Eltham Palace, London

Client: English Heritage

Eltham Palace is a Scheduled Monument, Grade I listed house, and Grade II* registered park and garden in south east London. It developed as a moated manor house, and later became a favourite royal residence, so that the site today is unusually complex, with archaeology and surviving buildings from numerous periods. Richard II’s bridge and Edward IV’s remarkable great hall survive, whilst extensive additions by Henry VIII, Elizabeth I and James I fell into ruin after the Civil War, and attracted some of the greatest Picturesque artists. After more than a century of debate over its conservation the site was finally transformed into a country house by Stephen and Virginia Courtauld, who for a few brief years in the 1930s entertained lavishly in a suite of grand new Art Deco interiors.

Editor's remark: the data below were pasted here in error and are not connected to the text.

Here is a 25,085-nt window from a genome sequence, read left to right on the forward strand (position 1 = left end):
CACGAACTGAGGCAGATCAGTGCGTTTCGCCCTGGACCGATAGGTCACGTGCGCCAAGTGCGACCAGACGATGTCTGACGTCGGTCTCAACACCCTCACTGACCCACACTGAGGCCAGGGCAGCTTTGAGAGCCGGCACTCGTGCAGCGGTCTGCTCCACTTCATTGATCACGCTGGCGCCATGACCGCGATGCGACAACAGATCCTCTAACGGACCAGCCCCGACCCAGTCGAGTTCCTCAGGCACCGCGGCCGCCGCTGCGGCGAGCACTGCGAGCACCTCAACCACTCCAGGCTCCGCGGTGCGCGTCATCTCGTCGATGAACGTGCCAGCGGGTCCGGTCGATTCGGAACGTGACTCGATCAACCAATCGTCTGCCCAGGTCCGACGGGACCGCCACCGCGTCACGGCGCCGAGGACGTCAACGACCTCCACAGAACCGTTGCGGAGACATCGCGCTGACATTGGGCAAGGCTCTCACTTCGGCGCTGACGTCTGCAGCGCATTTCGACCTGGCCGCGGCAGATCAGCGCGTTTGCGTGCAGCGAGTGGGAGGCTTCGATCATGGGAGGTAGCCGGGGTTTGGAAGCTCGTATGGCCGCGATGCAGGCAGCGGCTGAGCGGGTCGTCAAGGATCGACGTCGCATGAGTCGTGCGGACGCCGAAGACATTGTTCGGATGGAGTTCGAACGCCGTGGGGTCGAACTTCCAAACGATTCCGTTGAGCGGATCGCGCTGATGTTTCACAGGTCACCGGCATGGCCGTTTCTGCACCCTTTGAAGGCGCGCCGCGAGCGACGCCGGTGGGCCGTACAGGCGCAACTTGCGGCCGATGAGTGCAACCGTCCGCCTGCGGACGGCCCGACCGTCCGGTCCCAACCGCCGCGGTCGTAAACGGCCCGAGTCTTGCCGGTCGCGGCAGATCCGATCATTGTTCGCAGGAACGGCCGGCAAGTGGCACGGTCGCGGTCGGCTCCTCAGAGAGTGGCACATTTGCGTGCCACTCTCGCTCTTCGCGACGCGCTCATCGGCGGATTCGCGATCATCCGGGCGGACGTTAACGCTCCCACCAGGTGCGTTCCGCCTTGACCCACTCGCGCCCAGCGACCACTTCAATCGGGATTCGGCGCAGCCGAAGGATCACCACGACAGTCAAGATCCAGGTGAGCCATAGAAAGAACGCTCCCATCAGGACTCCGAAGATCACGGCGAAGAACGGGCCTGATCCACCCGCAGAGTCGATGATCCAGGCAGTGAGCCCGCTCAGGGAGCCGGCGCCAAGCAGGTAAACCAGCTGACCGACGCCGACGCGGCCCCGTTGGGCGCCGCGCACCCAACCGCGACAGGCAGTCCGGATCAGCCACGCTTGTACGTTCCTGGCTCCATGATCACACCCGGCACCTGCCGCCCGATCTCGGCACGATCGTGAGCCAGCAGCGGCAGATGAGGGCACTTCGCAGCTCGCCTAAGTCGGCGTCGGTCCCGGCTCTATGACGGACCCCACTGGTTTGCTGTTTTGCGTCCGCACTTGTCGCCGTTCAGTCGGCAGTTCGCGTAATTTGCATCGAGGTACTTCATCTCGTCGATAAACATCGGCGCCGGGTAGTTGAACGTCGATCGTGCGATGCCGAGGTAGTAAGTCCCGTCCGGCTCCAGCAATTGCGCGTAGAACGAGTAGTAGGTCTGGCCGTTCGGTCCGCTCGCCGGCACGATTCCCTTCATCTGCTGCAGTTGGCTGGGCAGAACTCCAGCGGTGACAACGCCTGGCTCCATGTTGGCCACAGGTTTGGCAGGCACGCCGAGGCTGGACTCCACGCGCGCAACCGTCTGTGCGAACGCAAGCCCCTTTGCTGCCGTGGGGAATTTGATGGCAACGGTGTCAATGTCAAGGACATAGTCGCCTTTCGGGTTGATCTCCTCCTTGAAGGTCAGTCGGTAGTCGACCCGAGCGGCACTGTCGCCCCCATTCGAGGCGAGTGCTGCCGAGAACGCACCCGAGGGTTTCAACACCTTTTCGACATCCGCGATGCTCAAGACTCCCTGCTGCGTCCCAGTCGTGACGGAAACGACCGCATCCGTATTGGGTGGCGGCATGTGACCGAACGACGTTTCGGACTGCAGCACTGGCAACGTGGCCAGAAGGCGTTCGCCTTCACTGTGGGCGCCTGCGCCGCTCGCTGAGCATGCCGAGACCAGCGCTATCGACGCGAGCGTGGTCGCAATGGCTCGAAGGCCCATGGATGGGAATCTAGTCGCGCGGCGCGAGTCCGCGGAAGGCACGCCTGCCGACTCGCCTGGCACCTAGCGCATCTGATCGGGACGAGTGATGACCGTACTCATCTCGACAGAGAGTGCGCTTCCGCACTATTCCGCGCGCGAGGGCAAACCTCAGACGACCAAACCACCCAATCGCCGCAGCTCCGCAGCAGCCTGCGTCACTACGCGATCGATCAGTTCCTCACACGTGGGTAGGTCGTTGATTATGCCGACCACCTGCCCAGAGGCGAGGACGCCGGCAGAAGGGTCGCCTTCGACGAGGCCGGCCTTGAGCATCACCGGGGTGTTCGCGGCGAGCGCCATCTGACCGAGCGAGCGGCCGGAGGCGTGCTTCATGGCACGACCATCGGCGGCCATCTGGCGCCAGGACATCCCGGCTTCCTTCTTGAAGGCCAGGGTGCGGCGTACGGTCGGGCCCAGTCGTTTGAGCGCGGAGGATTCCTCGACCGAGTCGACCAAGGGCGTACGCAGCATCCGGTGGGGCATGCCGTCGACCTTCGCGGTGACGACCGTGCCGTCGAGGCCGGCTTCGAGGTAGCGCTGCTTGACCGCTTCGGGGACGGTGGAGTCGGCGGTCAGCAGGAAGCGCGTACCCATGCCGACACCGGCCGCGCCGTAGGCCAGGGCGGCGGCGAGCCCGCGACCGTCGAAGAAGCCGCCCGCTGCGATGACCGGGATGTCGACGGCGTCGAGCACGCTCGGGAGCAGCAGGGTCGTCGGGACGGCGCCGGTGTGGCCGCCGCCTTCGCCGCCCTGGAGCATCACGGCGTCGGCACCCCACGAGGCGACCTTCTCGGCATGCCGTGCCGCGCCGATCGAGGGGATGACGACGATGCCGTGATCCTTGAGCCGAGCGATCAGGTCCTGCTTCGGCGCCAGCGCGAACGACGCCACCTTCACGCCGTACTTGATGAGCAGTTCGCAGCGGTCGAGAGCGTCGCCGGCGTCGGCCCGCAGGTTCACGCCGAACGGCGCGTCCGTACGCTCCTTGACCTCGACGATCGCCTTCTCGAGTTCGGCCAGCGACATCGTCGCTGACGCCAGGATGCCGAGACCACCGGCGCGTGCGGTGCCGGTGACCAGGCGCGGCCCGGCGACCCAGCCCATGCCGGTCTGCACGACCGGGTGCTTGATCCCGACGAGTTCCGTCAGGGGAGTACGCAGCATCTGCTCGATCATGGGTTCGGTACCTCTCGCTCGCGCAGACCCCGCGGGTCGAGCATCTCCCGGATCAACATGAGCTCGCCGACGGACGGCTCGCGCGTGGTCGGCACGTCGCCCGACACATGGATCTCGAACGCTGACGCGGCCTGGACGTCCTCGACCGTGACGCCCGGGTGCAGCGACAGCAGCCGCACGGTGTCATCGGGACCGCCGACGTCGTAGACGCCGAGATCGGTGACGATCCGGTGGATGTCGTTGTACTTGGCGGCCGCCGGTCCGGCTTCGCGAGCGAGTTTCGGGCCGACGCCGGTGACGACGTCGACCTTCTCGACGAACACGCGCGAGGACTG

The site was subsequently used by an Army education unit, before being taken over by English Heritage and opened to the public in the early 1990s. It is best known today for its Art Deco elements, but the great hall is one of the most important buildings to survive from the 15th century. With English Heritage recently becoming an independent charity, Eltham Palace is one of their flagship sites and subject to considerable investment in visitor facilities. In anticipation of this, we were engaged to produce a Conservation Management Plan to evaluate the site’s complex history and significance, and to set out policies to guide future changes following the completion of a new visitor centre and the re-presentation of the interiors. Alongside this we also produced a comprehensive Gazetteer covering every room and feature on the site, to act as a day-to-day tool for management and decision-making.

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